Pomegranates are one of fall’s best fruits in the central San Joaquin Valley, with deep-red skin protecting hundreds of tiny arils that burst with tart flavor.
The valley is the center of the nation’s pomegranate industry. Besides growing several varieties, the tiny southeast Fresno County community of Del Rey is the home of the largest pomegranate juicing plant in the nation. Operated by POM Wonderful, a division of Paramount Farms, the factory produces juice, fresh pomegranates and packaged arils.
Other food manufacturers have joined the pomegranate bandwagon and are providing the arils in cup-sized packages that are sold to grocery stores and schools.
“More people are becoming interested in pomegranates, but they don’t always want to peel them,” says David Anthony, domestic sales manager for Ruby Fresh. “We make it easy for them.”
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Chefs and restaurant owners say the easier it is to use the juice-packed arils, the better.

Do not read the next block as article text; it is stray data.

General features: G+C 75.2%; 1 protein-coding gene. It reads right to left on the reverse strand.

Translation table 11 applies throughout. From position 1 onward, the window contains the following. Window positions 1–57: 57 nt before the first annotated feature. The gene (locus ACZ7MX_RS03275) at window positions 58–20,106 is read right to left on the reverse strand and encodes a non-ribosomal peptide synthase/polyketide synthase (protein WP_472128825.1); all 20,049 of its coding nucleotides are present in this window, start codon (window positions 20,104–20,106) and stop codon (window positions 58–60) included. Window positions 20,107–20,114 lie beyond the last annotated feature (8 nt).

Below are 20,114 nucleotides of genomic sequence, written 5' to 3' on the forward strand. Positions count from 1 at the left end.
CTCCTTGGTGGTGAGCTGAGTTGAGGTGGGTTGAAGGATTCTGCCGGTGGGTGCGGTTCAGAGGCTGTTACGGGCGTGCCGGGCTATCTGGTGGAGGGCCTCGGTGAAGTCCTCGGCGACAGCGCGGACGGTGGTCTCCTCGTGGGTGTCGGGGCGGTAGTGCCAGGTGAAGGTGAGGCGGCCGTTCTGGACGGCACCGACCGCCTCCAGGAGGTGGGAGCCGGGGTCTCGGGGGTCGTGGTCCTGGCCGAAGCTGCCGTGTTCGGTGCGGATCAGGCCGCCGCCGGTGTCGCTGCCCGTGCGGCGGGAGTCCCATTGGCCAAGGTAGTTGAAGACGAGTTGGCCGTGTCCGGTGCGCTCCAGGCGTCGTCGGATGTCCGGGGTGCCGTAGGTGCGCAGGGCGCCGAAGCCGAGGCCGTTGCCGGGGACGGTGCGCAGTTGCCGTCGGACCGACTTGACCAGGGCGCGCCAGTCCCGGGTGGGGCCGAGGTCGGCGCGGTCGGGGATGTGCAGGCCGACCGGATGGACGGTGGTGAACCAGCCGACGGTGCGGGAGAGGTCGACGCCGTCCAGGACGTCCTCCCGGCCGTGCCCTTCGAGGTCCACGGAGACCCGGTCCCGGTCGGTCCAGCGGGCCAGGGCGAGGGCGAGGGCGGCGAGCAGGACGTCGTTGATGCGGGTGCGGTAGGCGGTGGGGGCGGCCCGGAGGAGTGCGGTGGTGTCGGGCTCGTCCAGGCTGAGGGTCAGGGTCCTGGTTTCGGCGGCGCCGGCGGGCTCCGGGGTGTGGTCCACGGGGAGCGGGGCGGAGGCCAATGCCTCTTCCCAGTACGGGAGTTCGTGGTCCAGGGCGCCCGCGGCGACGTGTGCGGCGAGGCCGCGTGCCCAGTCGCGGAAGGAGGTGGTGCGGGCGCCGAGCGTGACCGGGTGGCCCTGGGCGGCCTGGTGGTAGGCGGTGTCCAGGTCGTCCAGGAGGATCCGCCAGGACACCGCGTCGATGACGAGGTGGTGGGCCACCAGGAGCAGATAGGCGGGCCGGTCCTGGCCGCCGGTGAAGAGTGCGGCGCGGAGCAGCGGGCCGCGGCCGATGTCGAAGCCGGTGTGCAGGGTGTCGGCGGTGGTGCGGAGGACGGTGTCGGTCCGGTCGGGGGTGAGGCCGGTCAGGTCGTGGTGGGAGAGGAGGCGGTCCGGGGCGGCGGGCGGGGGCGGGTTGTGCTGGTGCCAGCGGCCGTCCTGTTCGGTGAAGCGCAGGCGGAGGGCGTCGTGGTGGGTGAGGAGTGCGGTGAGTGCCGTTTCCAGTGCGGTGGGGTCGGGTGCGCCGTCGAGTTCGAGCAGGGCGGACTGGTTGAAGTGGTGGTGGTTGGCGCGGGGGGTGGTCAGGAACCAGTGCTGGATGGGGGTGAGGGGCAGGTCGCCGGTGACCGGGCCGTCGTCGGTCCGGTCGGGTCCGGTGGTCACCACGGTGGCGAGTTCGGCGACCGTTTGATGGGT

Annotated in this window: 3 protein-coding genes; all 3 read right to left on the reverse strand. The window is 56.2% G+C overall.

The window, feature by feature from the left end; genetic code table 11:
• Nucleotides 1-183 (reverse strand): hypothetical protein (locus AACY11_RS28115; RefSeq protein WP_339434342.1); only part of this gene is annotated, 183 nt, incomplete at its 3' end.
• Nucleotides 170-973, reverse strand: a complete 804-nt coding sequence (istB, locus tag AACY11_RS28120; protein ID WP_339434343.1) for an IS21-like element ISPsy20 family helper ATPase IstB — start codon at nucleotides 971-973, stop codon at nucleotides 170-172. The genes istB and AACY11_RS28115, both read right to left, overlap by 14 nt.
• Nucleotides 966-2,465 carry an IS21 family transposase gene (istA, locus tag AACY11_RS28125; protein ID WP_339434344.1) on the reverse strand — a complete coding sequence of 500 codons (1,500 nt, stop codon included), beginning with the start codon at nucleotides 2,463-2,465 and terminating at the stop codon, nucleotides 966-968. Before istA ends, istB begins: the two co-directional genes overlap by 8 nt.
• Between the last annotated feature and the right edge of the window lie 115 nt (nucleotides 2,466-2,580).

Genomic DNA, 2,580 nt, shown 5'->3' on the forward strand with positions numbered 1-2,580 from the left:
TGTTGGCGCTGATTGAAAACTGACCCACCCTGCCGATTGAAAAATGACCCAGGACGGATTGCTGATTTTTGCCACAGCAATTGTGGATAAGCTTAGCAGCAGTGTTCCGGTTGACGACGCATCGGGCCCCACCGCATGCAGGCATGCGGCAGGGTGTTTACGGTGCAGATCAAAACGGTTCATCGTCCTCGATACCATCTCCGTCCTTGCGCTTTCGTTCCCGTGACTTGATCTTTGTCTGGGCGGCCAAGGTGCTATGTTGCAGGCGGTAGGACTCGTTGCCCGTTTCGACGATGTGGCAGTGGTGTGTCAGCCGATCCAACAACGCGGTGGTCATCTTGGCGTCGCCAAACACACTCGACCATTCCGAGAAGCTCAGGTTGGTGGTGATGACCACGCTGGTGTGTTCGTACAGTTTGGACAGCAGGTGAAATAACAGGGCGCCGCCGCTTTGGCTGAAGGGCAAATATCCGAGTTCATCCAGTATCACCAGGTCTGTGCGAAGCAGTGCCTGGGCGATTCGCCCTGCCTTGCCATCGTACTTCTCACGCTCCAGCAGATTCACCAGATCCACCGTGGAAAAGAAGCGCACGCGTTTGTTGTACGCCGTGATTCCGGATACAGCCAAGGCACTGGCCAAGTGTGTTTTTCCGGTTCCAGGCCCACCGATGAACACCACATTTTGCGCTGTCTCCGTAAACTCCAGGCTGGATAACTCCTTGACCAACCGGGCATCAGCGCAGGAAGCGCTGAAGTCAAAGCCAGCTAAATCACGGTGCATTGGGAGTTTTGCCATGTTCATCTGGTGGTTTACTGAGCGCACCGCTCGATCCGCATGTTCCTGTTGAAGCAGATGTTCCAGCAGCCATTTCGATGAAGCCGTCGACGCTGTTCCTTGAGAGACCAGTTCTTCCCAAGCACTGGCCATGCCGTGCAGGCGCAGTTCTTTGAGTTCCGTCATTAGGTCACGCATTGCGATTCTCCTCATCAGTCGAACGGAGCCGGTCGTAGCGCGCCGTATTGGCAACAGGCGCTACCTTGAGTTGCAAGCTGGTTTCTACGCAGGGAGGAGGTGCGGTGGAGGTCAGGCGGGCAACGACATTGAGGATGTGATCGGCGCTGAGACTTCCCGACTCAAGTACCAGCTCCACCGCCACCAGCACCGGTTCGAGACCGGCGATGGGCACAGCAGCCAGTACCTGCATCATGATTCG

Chris Mariscotti, owner of the Vineyard Restaurant in Madera, says that while the trend of using pomegranates in drinks may be waning, chefs continue to use pomegranates for taste and color, particularly in marinades and sauces.
“As a marinade, it has such a soft, rich flavor that really adds a nice balance,” Mariscotti says. “With lemon or wine marinades, the flavor can be overpowering.”
Mariscotti likes to use a pomegranate marinade on chicken and lamb. You can marinate chicken for just an hour, but lamb is best marinated overnight.
Despite an ongoing drought, pomegranate supplies have not been deeply affected.
When shopping for pomegranates, look for fruit that has a deep red color and feels solid. The heavier the better. Avoid fruit with dry, leathery skin. The skin should be slightly glossy.